Jacques Ranciere Bibliography Mla

In The Waves, one of the characters dreams of “a wandering thread, lightly joining one thing to another.” This essay situates this dream within the problem of modern fiction. Fiction was defined by Aristotle as an arrangement of actions according to necessity or verisimilitude. As such, it was opposed to history, which only told events, as they happened, in their empirical succession. When Virginia Woolf contrasts the tyranny of the plot with the truth of the shower of atoms falling upon the minds at every moment of any ordinary day, she exactly overturns the opposition. Now the problem is: how to organize the shower of atoms in the form of fiction with a beginning, a middle, and an end? Flaubert and Conrad had sorted out the problem by making a compromise between the truth of the interpenetration of sensory microevents and the “lie” of the plot. Through examples borrowed from Mrs. Dalloway, To the Lighthouse, and The Waves, the essay analyzes the various ways in which Woolf tries to dismiss this compromise. It also focuses on the political implication of the problem: modern fiction opposes the democracy of life to the old hierarchy of action, but it does so at the cost of sacrificing the social and literary character who haunts modern fiction: the child of the plebeian who, like Emma Bovary or Septimus Warren Smith, proves able to live any form of experience.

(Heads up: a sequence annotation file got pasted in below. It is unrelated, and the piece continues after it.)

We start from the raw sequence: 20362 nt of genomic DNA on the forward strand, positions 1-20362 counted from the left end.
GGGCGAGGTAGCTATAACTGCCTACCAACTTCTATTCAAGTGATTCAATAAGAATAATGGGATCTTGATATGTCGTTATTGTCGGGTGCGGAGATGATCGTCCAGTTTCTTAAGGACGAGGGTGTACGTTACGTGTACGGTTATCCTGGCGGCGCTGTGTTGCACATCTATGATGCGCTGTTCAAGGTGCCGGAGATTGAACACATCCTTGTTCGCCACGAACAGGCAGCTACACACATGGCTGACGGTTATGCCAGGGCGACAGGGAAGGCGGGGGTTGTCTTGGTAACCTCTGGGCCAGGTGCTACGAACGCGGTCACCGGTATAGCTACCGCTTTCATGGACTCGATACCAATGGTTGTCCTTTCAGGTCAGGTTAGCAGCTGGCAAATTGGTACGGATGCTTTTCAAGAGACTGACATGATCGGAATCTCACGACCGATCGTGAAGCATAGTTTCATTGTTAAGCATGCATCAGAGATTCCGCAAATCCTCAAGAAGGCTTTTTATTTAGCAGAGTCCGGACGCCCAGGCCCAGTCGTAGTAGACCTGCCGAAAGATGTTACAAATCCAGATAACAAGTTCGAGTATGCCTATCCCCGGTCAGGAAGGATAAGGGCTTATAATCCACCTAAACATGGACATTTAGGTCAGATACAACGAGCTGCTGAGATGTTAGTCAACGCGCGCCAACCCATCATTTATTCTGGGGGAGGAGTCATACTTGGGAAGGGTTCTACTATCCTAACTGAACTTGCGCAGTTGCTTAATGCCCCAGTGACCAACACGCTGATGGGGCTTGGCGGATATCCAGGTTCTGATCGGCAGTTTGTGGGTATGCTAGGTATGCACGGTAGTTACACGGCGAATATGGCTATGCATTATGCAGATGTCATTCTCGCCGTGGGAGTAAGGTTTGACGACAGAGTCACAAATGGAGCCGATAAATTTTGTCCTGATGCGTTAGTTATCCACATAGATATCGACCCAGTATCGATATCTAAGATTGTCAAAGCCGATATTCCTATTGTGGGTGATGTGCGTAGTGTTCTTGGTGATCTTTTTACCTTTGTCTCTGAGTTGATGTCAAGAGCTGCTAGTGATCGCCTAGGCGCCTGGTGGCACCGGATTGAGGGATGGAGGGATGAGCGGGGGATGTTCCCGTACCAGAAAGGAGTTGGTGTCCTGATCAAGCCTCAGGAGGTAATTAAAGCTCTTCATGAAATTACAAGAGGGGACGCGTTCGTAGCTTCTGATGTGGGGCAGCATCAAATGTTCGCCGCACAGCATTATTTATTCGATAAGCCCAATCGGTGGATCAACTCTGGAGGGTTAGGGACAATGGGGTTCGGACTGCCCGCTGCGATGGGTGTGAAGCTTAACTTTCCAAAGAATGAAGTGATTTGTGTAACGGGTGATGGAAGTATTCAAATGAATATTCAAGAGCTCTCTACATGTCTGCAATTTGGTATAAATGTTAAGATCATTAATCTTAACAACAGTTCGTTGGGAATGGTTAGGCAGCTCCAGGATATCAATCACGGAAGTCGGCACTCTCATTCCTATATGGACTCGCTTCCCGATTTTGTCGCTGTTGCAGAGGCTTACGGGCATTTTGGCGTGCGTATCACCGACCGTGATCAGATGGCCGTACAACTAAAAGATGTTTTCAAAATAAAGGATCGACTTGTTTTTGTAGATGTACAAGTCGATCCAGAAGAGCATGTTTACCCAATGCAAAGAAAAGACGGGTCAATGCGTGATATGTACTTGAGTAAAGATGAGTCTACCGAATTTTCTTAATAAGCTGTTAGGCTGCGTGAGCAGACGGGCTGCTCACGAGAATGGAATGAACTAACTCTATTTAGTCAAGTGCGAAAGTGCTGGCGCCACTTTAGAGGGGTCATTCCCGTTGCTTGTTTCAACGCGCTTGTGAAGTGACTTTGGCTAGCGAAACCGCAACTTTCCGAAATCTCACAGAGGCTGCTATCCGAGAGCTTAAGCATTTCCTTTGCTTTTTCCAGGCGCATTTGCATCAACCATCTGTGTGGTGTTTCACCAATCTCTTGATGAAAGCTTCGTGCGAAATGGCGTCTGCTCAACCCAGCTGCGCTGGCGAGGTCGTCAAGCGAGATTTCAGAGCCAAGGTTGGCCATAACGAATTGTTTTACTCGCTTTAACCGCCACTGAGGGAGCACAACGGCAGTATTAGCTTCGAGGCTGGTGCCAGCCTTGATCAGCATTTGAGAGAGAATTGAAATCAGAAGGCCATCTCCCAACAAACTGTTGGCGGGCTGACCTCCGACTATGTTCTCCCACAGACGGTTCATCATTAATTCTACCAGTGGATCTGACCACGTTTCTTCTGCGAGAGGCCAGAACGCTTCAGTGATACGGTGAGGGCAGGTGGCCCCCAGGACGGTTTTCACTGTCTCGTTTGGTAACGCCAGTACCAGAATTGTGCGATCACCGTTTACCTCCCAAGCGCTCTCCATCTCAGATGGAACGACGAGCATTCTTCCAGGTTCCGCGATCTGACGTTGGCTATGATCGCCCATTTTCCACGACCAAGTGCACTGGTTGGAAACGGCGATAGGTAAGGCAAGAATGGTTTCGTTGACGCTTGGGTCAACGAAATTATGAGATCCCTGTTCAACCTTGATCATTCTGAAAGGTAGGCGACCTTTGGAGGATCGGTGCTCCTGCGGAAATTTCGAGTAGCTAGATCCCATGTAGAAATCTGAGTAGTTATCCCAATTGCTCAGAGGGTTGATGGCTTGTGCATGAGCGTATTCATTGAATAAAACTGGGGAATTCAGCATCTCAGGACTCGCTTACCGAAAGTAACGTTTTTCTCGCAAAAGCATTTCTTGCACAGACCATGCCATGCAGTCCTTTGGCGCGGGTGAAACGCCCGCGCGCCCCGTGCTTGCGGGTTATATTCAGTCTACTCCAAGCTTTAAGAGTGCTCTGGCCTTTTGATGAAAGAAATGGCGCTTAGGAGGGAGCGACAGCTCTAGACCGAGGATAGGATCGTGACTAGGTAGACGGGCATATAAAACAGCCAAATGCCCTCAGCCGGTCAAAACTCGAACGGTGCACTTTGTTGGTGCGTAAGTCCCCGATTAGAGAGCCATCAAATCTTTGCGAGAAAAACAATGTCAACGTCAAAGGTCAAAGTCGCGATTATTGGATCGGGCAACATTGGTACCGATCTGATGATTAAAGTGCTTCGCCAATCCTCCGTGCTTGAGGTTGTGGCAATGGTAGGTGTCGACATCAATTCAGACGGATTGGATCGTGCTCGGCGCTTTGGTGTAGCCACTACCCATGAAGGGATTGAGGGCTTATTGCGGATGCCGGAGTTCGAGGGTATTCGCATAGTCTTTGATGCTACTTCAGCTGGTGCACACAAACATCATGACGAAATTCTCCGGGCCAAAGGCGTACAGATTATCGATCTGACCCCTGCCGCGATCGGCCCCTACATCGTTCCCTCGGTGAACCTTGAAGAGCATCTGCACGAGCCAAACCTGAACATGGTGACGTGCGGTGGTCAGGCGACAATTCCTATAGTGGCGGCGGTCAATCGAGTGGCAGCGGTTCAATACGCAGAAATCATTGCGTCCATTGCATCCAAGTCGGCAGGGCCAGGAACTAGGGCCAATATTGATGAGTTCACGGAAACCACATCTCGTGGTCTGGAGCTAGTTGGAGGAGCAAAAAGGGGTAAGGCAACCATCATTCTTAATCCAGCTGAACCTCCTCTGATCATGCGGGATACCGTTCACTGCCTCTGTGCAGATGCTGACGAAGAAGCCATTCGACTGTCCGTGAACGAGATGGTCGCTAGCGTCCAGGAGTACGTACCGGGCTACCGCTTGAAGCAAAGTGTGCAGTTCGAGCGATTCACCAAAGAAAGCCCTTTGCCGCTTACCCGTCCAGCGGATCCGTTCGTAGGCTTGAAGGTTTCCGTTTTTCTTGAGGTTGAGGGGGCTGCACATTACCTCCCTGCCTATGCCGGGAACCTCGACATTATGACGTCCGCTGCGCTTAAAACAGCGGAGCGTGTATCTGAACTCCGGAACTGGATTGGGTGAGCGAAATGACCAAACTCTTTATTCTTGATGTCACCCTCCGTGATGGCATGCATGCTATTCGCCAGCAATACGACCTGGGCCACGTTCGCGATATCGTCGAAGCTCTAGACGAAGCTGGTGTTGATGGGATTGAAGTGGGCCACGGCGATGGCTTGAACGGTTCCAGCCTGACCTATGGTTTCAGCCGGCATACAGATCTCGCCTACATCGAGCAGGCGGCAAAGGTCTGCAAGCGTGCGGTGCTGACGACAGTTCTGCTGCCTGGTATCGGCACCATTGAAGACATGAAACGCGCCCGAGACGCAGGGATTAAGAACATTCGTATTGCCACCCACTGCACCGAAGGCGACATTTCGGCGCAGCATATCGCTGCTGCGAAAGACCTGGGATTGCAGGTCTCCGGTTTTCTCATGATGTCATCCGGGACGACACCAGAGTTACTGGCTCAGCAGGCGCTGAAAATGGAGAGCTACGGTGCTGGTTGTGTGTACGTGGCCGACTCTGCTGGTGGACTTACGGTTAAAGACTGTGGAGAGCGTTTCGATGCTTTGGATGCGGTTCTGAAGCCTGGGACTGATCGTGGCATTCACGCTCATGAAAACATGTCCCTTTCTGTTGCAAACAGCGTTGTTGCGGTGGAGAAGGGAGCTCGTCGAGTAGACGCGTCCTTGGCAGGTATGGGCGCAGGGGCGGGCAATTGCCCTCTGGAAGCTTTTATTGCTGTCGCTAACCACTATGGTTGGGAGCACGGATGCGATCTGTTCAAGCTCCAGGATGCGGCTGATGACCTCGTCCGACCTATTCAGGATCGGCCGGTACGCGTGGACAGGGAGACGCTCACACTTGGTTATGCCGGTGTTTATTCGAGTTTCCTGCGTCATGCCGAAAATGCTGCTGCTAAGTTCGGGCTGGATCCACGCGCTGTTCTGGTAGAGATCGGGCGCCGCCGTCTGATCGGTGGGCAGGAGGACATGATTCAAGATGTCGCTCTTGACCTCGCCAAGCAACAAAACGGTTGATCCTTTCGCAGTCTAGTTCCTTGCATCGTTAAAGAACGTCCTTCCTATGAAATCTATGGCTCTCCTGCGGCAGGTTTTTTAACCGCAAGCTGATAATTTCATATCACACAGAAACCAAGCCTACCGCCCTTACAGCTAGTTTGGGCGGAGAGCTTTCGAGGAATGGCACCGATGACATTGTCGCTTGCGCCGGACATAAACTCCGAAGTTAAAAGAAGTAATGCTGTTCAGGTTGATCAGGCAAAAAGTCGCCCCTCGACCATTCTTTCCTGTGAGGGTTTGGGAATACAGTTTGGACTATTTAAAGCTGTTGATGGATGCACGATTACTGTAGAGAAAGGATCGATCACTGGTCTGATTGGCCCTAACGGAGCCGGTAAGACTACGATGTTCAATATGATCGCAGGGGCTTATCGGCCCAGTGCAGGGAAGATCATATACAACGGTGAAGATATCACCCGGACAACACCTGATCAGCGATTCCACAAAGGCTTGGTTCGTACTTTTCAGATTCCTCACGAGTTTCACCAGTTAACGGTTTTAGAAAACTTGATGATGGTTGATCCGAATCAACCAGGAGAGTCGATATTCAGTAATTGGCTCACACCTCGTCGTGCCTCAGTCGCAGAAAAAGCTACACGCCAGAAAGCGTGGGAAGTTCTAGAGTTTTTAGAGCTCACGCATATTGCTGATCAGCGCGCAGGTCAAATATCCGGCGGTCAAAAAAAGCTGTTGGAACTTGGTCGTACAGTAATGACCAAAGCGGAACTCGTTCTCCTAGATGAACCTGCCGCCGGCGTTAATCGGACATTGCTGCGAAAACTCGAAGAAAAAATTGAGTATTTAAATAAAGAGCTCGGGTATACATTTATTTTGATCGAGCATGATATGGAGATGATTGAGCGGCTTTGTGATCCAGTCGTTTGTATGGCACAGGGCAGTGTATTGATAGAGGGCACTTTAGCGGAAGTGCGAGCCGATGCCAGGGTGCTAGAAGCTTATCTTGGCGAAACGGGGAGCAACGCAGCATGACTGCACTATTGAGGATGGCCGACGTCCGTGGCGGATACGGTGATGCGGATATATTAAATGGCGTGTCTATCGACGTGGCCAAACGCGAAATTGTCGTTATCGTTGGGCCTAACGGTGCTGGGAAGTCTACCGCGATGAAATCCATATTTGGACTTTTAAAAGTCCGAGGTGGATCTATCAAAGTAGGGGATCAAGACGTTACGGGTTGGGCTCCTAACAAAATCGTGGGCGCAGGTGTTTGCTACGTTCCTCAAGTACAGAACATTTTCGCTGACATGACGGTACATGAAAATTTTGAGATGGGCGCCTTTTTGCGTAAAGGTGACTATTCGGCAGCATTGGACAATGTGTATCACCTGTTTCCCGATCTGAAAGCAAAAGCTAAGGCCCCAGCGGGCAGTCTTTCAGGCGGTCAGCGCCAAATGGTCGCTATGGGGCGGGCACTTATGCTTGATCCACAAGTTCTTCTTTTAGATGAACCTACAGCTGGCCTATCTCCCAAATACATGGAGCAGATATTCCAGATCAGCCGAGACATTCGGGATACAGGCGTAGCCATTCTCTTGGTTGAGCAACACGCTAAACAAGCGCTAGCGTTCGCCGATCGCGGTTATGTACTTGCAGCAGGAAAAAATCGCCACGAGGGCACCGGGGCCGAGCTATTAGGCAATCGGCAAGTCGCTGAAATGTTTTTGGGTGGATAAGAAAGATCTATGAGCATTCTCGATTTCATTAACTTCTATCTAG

© 2014 by Novel, Inc.

2014

Duke University Press

The introduction to Novel 47.2: Jacques Rancière and the Novel considers some of the implications of Jacques Rancière's writings on literature and politics for the novel. It addresses this question with reference to Rancière's analysis of the literary “regime” (in The Politics of Literature), his work on pedagogy and aesthetics, and the literature of novel theory in the twentieth century, including the work of Georg Lukács and Mikhail Bakhtin. Rancière's insistence upon the “democratic” quality of the novel form presents a quandary for many readers, due to his reluctance to speak in evaluative or normative terms about that quality. The claim put forward here, however, is that his most significant contribution to novel theory is to be found in this refusal of the “explicative system,” a refusal that betokens the importance of the logic of the novel to his own thinking. I offer a summary of Rancière's article “The Thread of the Novel” in this context and situate the other articles in this issue (by Elaine Freedgood, Emily Steinlight, Raji Vallury, Sarah Winter, and Davide Panagia) in relation to the same quandary.

© 2014 by Novel, Inc.

2014

Duke University Press

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